Emacs Can Haz Brainz?

Adam mentioned MusicBrainz in the comments of the last article.  I took that as a challenge, of course.

I only implemented the query bits, though.  I’m selfish.

(Oh, OK, the only reason I didn’t do the submission part, too, is that I can’t make up my mind whether cddb.el and musicbrainz.el should share the same editing mode or not.  I think perhaps.)

[Update: That felt like a cop-out, so I’ve started implementing MusicBrainz submitting.  I needed some way to get a MusicBrainz-compatible CD Table-Of-Contents listing, so I hacked up cd-discid to do that.]

Editing freedb/cddb entries

The new album New Album from the folk band Boris

When ripping large quantities of CDs, you really have to have an efficient way to query and edit CDDB entries.  So here’s an Emacs library for doing that. It includes a bunch of convenience functions for fixing up other people’s bad entries, and you also have all the standard Emacs editing commands at your, er, command, so it’s rather nice.

I also download the entire database from freedb now and then.  It’s useful mainly when sampling (old) vinyl.  By using an approximate match for the albums, I can usually find the album in question, which means less typing for me.

However, the DISCID collisions these days are just ridiculous.  I’ve written about this before, but the situation is as ridiculous today as ever.  I mean, even more so.  It’s now impossible to submit any new album on the “rock” category, so everything I submit now is apparently “folk” or “data”.

As demonstrated.

Musical Beats & Pieces

The music player

The last hoard of Emacs-related code I’ve written over the years is part of my Emacs-based music player.  It started off (in 1997) as a way to rip my CDs and play mp3s (as well as swap out the mp3s to CD since I didn’t have enough disc space to store all the mp3s).

It’s grown over the years and changed focus somewhat.

Most of the stuff has been written pretty monolithically, with all the code stashed in jukebox.el.  So I’ll be attempting to disentangle parts that could have some reuse value over the next weeks, as time permits.

last.fm web interface

But if you want a system that you can use yourself, the EMMS system is probably a better bet.

The first result from the disentanglement process is scrobble.el. It’s a library for interfacing with the last.fm web site.  I like last.fm.  It’s the only “social networking” site I use — I find it genuinely useful for finding concerts and stuff.

Following will be a cddb library, a DAE (i.e. cd-ripping interface), a sampling-and-splitting interface, and probably other bits and bobs.  As well as the jukebox itself.

Sennheiser HDR 180

Headphones cradled on the charging cradle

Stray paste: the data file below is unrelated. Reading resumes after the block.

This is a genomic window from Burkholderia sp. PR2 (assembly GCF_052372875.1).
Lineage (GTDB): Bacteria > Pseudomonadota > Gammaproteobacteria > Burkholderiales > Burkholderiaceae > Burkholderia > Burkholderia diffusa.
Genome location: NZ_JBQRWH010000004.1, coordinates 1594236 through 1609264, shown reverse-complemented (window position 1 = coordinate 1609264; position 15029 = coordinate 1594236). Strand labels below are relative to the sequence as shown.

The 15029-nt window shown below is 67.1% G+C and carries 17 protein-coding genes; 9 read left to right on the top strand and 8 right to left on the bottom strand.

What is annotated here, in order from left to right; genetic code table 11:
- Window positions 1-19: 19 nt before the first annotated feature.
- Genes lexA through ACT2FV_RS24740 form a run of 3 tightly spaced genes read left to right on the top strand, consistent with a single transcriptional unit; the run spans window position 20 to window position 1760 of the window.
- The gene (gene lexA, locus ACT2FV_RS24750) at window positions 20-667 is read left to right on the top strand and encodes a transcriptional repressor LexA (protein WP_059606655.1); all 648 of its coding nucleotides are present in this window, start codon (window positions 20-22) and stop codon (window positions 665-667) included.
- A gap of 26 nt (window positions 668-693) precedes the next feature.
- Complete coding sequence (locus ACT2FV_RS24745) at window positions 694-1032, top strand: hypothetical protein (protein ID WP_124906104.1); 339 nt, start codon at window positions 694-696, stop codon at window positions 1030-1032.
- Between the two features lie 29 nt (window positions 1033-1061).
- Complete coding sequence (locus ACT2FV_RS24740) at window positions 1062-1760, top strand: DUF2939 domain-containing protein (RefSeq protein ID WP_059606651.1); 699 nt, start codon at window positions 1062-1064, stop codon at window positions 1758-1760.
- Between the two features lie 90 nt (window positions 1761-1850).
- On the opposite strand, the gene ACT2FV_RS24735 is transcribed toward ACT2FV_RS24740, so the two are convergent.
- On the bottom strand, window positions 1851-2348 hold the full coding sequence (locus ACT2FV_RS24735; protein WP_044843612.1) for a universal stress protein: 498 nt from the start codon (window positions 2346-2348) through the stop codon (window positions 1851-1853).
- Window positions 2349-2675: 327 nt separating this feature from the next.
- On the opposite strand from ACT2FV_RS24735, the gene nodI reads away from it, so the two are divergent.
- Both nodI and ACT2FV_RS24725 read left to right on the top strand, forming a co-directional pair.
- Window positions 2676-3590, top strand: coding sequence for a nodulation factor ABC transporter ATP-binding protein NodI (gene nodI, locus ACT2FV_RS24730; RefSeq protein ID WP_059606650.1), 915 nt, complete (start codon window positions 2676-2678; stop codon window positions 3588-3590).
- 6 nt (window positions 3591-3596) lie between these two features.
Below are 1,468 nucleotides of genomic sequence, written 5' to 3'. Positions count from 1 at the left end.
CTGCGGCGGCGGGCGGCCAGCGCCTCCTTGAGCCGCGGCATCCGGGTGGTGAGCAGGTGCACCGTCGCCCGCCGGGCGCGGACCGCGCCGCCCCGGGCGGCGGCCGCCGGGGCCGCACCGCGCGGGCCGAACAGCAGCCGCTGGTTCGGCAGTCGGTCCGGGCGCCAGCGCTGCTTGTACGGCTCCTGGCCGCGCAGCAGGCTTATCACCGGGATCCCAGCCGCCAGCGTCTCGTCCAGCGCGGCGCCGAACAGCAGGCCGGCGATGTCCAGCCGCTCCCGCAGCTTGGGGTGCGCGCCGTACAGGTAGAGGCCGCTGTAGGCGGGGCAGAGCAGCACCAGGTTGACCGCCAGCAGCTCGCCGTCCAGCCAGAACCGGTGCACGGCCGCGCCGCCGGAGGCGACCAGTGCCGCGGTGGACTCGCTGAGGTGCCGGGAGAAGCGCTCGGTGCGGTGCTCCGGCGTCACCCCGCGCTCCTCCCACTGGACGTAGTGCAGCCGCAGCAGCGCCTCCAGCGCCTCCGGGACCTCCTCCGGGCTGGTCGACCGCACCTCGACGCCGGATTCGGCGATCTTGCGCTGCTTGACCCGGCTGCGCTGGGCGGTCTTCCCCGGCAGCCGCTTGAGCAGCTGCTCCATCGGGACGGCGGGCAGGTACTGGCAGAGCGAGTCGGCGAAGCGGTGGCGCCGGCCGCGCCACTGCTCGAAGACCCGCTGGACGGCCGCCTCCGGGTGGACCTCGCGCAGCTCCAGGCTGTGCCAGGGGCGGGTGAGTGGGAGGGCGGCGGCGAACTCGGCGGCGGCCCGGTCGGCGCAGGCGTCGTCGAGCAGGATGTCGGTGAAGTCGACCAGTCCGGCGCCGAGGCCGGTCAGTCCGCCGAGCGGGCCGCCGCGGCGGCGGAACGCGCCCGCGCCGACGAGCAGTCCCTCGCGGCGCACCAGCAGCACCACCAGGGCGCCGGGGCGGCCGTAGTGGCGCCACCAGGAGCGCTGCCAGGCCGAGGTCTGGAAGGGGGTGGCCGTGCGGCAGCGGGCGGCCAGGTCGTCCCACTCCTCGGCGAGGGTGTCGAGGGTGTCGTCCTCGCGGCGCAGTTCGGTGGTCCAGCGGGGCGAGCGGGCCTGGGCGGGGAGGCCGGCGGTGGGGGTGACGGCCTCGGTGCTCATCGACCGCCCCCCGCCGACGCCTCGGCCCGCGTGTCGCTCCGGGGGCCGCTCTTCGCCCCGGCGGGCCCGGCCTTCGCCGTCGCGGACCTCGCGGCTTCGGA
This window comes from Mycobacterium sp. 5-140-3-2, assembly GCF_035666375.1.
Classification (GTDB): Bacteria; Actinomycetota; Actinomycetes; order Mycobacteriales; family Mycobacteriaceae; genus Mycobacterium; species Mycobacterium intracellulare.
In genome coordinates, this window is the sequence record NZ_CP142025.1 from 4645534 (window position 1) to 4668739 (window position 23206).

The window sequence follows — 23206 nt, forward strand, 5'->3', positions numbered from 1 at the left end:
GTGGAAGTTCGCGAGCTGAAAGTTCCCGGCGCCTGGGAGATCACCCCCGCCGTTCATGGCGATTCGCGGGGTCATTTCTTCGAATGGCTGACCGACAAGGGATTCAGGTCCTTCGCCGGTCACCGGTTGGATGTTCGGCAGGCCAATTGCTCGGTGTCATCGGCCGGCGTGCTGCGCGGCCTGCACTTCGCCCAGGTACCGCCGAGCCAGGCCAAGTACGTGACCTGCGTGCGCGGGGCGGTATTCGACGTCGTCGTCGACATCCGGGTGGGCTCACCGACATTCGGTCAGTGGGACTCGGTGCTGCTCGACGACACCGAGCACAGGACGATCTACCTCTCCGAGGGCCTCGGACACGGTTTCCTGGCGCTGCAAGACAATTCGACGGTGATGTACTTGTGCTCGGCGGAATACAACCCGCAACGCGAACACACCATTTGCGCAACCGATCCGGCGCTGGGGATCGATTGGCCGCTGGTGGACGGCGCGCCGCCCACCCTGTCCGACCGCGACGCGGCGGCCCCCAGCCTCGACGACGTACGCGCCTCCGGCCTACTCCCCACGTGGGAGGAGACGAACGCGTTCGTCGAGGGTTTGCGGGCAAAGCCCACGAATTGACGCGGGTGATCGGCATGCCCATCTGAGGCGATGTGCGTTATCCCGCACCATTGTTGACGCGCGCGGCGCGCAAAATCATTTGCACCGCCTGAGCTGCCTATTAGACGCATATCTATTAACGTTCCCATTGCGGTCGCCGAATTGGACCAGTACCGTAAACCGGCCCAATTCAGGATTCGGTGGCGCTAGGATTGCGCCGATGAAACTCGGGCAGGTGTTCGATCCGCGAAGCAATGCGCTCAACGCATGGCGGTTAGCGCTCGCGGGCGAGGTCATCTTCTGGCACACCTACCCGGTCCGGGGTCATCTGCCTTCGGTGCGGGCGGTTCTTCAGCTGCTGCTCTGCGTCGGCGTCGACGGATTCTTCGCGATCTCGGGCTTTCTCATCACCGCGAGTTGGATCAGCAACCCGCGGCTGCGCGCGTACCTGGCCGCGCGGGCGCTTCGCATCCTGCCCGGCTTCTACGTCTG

Most hardware seems to have been created in a “will this do?” mind set.  They have a bit of technology, and they have some economic restraints, and then they rush it to market.  It makes perfect sense, and I can’t envision that it’ll ever change, but it’s somewhat depressing.

The hardware in question this week are the Sennheiser HDR 180 wireless headphones.  They use Klear wireless technology, and they sound really good.  There are no drop-outs, there is no buzzing — they just work, even if I walk to the far side of the apartment.  They’re, technically speaking, what you would call “ace”.

Cradle on/off button

But then there’s the User Experience details.

The headphones usually rest on the charger thingie you see up there.  It’s nice.  So when I start watching something on the “TV” and I want to use the headphones, I pick up the headphones and put them on my head?

Nope.

I pick up the headphones.  Then I hit the “on” button on the base station.  Then I hit the “on” button on the headphones themselves.  Then I put them on my head.

Headphone UX

Because, I mean, why would you assume that just because I’m picking them off the charging station, I want to use them?  Perhaps I want to do something completely different.  Perhaps I picked them off the charging station to hang them out to dry on the balcony?  Or perhaps I wanted to dance around with them, fondling them inappropriately?  I mean, that’s so much more likely than wanting to use them.

This is why I hate all hardware.  Hardware never works the way it should.

And I didn’t even want to go into the UX of the headphones themselves.  You see those five buttons on the headphones?  Yes, there’s volume up, on/off, and volume down buttons.  Fine.  But then, next to them, there’s two balance buttons.  So when I have the headphones on my head, which is usually where they are when I’m using them, I have to feel around, tentatively, for the volume buttons, because once you hit the balance buttons, you’ll never get the right balance back again.  There’s no “return the balance to the, er, balanced position” button. It’s like FAIL!!!1! And who the fuck wants to change the balance, anyway?

Oh, by Emacs.  I hate hardware.